Three months after Japan was devastated by its largest-ever earthquake and subsequent tsunami, most residents see very little progress in a recovery, according to a story in the Christian Science Monitor.

Rigid bureaucracy, political disputes and the extent of devastation are among the problems hindering Japan's comeback from the March quake and tsunami.

"On a recovery scale of zero to 10, some parts of Ishinomaki are at zero and some are at one," the story quotes the mayor of Ishinomaki, Hiroshi Kameyama, as saying. "Nowhere is better than that."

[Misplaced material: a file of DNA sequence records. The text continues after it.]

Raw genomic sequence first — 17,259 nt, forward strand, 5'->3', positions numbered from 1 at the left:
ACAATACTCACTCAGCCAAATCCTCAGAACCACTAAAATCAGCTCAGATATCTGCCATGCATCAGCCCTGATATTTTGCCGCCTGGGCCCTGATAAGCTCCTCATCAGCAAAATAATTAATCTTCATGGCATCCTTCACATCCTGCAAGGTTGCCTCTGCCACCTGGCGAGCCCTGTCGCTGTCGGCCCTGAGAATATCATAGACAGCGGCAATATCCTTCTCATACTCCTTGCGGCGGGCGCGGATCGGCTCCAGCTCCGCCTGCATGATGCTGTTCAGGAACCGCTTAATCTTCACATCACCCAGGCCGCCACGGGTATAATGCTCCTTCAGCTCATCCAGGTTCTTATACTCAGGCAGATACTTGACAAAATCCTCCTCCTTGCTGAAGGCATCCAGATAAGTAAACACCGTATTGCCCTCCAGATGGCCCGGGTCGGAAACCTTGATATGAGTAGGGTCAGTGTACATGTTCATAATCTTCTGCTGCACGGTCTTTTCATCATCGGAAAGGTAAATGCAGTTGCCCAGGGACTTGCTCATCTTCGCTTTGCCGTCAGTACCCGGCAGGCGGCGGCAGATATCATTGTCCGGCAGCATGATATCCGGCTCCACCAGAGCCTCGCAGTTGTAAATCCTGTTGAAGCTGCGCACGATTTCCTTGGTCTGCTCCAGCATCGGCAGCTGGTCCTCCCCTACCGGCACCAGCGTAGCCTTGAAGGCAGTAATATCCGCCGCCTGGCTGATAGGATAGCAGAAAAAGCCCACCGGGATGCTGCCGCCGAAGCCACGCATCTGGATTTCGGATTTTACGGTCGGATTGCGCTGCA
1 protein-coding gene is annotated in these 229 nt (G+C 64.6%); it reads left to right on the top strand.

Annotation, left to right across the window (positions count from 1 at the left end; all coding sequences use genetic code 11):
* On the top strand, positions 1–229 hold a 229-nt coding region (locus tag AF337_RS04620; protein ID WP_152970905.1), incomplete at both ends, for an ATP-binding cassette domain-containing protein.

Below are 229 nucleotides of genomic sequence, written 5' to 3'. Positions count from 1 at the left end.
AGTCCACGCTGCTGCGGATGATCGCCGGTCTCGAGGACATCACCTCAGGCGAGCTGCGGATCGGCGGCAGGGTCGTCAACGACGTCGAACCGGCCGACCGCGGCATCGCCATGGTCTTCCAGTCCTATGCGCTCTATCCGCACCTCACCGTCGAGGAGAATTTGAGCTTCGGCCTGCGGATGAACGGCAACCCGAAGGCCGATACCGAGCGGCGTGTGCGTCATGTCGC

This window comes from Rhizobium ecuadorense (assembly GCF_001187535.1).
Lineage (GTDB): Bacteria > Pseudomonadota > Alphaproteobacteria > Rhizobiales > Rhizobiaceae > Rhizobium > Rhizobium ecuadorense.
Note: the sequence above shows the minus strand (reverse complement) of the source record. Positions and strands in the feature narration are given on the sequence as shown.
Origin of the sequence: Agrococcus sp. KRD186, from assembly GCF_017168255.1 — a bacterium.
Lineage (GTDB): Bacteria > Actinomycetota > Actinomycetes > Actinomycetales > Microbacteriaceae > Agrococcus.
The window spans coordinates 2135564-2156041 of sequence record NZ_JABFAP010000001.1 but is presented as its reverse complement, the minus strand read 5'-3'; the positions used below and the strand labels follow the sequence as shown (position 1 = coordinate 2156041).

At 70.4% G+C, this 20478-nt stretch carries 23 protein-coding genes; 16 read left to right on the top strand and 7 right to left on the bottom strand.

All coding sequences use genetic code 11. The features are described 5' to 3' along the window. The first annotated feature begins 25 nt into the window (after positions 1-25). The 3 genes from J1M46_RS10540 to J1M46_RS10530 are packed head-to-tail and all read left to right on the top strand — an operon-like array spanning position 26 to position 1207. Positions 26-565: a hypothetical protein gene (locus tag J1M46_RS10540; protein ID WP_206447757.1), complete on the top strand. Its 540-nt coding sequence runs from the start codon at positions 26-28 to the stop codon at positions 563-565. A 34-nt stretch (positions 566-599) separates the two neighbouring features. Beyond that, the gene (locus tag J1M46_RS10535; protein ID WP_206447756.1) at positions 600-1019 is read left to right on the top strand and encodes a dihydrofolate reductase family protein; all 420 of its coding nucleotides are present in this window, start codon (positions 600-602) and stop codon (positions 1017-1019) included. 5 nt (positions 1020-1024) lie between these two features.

According to the CSM story, almost 100,000 people are still sleeping in gymnasiums, schools and other shelters. Only half of the 52,000 temporary homes that the government requested have been built. Unemployment rates in Ishinomaki have soared to four times the national average.

Some residents, weary of government stalling and red tape, have decided to take things into their own hands by dipping into their savings to restart businesses or clearing land themselves for new homes, instead of waiting for the government to come in and clear it.

Read more about Japan's stalled recovery from the earthquake in the Christian Science Monitor.

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